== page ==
Agriculture is increasingly facing increased environmental pressure from regulators, activist groups and private citizens. As an environmental consulting firm, Dragun Corporation has worked with agriculture for over 30 years, helping to address complex issues such as nitrates in groundwater, PFAS contamination, groundwater supply and Moreover.
Farms in the eastern and southern United States have made headlines due to contamination with per- and polyfluoroalkyl substances (PFAS).
Farms were impacted (groundwater and/or soil) in two ways. One comes from the use of fire-fighting foams used on military bases. These foams contained PFAS – and when sprayed, the PFAS on the surface reached groundwater.
Other farms commonly affected by PFAS come from municipal or industrial biosolids that have been applied to agricultural land. Municipal biosolids can be affected by PFAS from companies that use PFAS and discharge their wastewater into the municipality. Biosolids from industries that use PFAS in their manufacture, such as the paper industry, can also be a source of PFAS when applied to agricultural fields.
Groundwater impacted by PFAS on farms can be devastating. For example, groundwater containing PFAS should not be used as a source of drinking water for people or livestock. Animals that might have consumed groundwater could now be a liability. Farms may not be able to sell cow’s milk or meat from animals that have ingested the water. Additionally, PFAS can be transferred to crops that absorb PFAS-contaminated water.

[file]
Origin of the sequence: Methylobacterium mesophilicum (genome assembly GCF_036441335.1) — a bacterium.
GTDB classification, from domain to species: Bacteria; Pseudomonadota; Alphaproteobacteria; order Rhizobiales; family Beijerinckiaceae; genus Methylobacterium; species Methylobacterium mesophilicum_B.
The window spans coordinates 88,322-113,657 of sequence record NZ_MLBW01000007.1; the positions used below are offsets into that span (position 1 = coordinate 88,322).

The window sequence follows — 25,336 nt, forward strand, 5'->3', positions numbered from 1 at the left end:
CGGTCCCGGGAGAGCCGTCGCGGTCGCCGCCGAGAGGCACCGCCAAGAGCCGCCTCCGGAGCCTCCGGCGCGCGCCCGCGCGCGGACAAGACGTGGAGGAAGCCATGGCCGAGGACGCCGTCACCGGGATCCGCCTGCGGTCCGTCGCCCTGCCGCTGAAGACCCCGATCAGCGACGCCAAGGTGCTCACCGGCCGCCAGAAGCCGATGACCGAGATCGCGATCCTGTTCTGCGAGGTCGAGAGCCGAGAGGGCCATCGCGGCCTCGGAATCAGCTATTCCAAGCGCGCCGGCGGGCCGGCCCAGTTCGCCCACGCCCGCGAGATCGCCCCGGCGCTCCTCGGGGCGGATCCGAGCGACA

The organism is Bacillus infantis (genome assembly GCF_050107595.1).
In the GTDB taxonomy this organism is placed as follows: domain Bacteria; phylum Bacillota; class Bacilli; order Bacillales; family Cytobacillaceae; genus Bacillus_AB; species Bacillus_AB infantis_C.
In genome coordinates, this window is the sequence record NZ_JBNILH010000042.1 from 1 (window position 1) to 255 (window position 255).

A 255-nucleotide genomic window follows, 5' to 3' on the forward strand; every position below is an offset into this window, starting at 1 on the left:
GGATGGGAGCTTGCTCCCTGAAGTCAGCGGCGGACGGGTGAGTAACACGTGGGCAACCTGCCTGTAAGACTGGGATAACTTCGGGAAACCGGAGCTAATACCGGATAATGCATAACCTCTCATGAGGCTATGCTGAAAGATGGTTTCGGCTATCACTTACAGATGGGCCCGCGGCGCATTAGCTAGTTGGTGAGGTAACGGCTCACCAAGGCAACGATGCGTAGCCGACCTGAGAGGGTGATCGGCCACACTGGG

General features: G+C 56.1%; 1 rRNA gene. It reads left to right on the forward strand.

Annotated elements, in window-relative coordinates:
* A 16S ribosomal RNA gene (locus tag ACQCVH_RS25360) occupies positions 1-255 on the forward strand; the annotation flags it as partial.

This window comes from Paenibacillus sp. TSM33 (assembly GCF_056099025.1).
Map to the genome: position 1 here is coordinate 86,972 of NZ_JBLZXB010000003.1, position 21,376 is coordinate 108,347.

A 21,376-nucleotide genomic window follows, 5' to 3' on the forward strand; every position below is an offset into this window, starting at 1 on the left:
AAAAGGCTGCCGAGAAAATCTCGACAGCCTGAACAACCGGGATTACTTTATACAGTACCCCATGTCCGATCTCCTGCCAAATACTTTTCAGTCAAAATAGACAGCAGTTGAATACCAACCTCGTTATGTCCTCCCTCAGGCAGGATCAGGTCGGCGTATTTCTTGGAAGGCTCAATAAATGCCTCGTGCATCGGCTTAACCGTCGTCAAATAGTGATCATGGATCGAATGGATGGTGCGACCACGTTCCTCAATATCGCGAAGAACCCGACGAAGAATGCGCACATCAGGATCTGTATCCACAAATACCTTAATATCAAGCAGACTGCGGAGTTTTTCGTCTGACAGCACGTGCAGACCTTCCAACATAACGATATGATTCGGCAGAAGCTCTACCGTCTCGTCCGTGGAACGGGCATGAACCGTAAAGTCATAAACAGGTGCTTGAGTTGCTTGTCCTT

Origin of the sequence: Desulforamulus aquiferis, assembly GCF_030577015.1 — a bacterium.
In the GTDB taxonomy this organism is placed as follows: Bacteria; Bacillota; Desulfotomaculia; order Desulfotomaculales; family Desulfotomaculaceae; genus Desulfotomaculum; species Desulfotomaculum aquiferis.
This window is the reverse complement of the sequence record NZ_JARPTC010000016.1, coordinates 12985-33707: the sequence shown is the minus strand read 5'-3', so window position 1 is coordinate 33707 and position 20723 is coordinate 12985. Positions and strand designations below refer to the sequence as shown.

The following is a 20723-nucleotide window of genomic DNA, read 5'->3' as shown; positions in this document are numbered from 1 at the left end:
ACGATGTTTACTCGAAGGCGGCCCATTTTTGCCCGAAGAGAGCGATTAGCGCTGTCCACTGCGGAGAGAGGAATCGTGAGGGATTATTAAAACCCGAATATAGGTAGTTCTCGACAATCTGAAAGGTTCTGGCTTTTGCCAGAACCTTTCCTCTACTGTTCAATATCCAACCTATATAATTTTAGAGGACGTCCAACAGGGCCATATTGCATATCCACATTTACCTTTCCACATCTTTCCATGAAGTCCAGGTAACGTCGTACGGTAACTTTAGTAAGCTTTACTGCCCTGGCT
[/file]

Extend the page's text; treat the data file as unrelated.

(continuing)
The scope and extent of how PFAS have affected human health and the environment are not yet fully understood. We know that they are found virtually everywhere (including in the blood of many if not most humans) on the planet; however, the EPA has not yet established science-based cleanup criteria.
What to expect in 2022
In late 2021, the Biden administration established the PFAS strategic roadmap. The only mention of agriculture in the “roadmap” was a plan to finalize a risk assessment for two PFAS compounds for biosolids applied to agricultural fields. This assessment is not expected until winter 2024. As far as your farm is concerned, keep an eye out for national and local activity as well as activist plans. Additional pressure may come from processors who want to ensure that the milk supplied to them does not contain PFAS.